Changing Goals

“Do you set goals?”

I smiled, knowing my friend had no idea just how goal oriented I am, “Absolutely.”

A moment of silence ensured as we continued setting our ropes and gear, “How often do you accomplish your goals?”

I grinned, “100% of the time.”

No pause this time. “How in the world do you reach all of your goals without failure?”

Looking up with a short chuckle, “Simple. I move the target.”

My climbing partner was now confused, “What do you mean, you ‘move the target?'”

“As I see it, goals are fluid – not rigid. Goals exist to serve us. We are not to serve them. If a goal is rigid, then we become subservient to the goal. When goals are fluid, they become subservient to us, which is how it should be.”

By now we were sliding on our harnesses. “But if goals are fluid and change, why set them in the first place?”Changing Goals 1

I bent down, picked up a small rock, and began scratching a diagram on the cliff we were about to climb. “When we set and begin moving toward a goal, we need to understand, we are on a journey. In this journey, we gain new information, glean insight, discover more clearly who we are and the community of people we are working with or seeking to serve. If we fail to refine our goals as we gain new insight, we either miss the goal all together or hit the original goal while failing to serve ourselves or others well. Why? Becausechanging-goals-4.jpg we have served the goal. If on the other hand, we modify the original goal, as we gain new information, we are bound to hit it every time, while serving ourselves and others better in the process. Why? Because we have been flexible enough to let the goal serve us.”

“Are there times that our goals should remain unchanged or moved?”

“Yes. Sometimes in the journey we learn that the original goal is the right goal and should remain unchanged to best serve ourselves and others. Yet, sometimes we discover that the original goal was completely unnecessary and should be eliminated – why waste our time? After tying in and setting the belay, I looked at my friend, I asked, “So, what’s your goal this morning?”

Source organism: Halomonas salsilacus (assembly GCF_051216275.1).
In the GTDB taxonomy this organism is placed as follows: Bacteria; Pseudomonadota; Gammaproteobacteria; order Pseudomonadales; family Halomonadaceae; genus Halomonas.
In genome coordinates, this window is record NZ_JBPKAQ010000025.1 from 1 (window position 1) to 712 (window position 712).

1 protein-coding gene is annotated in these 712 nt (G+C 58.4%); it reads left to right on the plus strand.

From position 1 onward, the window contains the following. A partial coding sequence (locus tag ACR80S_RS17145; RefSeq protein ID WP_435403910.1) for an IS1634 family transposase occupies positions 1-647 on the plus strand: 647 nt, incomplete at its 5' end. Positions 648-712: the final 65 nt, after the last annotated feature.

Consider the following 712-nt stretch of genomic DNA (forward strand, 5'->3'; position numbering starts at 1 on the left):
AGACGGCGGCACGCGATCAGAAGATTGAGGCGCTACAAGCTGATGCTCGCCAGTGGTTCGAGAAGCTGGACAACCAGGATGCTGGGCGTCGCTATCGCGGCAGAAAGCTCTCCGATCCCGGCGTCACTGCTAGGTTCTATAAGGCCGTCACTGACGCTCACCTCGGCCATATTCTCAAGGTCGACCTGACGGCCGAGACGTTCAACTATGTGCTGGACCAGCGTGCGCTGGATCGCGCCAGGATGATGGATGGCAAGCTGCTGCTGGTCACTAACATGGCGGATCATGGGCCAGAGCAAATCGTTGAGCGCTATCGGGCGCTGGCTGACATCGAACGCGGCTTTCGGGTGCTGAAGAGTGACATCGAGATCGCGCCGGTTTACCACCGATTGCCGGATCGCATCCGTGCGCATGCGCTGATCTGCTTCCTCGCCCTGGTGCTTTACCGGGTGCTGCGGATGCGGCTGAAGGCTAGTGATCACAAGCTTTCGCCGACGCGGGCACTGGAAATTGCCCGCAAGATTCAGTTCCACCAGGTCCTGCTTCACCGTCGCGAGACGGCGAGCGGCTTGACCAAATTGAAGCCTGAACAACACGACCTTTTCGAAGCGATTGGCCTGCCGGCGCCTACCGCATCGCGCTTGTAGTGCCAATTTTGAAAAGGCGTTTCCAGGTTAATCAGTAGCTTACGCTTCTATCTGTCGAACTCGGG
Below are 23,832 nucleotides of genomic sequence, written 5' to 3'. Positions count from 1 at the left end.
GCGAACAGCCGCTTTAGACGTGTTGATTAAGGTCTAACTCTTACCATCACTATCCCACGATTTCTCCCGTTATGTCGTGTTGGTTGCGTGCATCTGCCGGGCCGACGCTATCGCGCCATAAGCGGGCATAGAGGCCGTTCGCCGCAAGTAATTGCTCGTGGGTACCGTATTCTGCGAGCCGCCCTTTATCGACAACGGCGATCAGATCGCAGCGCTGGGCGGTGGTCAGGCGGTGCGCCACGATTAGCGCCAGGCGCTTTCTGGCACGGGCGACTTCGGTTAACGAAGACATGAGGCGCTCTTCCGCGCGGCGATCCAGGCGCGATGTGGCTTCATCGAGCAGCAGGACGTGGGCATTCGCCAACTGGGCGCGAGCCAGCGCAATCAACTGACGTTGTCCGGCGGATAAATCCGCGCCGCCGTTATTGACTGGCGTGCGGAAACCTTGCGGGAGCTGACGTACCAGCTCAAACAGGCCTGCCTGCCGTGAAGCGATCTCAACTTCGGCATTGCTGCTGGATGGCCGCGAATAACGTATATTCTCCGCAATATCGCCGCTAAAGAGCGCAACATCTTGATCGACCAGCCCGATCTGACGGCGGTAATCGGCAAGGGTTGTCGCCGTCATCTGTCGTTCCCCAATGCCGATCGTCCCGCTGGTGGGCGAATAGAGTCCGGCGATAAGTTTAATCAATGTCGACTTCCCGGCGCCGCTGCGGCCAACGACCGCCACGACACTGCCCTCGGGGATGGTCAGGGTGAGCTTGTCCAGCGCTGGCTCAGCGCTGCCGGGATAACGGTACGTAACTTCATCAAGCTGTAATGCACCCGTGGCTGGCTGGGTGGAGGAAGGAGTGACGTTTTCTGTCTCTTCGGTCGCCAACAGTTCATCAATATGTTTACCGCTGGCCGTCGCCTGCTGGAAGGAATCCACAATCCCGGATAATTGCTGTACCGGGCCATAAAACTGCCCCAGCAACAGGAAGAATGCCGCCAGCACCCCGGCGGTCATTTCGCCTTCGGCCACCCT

He smiled, “To reach the summit.”

“Where at the top of the cliff are you going to summit and what route are you going take to get you there?”

“I don’t know. I’ll let you know when I reach my goal.”


Changing Goals 1

In this image the goal setter () moves toward accomplishing the goal (G). In the journey, he either gains no new information that deems goal modification or he ignores new information gained in the process and proceeds to accomplish the original goal regardless if it’s potential need to be modified.


changing-goals-4.jpgIn this image the goal setter () moves toward accomplishing the goal (G). But in the journey (J2), she gains new information that deems goal modification. She assimilates the new information which modifies the original goal. When she reaches the goal it is now a modified goal (MG) based on the assimilation of gained insights from her journey.



3 Responses

  1. Is it possible to never set goals in life, and yet always accomplish Gods will?

  2. Philippians 3:14
    I press on toward the goal to win the prize for which God has called me heavenward in Christ Jesus.

    2 Corinthians 5:9
    So we make it our goal to please him, whether we are at home in the body or away from it.

    Luke 13:32
    He replied, “Go tell that fox, ‘I will drive out demons and heal people today and tomorrow, and on the third day I will reach my goal.’

    1 Peter 1:9
    for you are receiving the goal of your faith, the salvation of your souls.

    1 Timothy 1:5
    The goal of this command is love, which comes from a pure heart and a good conscience and a sincere faith.

    What do you think?

  3. Dave seams to be referring to our goals, while the scripture Ron quotes refers to goals commissioned to us by God. Our goals are the goals “we set,” in which case “we” do not have any command to set goals. Our goals, however, can be inspired by what God desires (God’s goals), and can be very good. Unfortunately, the goals that we set for ourselves can also contain elements of our flesh; carnal desires such as power, prestige, vanity and financial gain, even when masked under the guise of a spiritual purpose. We do not ever need to set our own goals in life in order to have in mind the goal God already has for us and to pursue that goal. In that sense, we can accomplish God’s will without ever setting our own goals in life. To use the scriptures above …let’s focus on “THE goal”, and then “make it our goal to please Him.”

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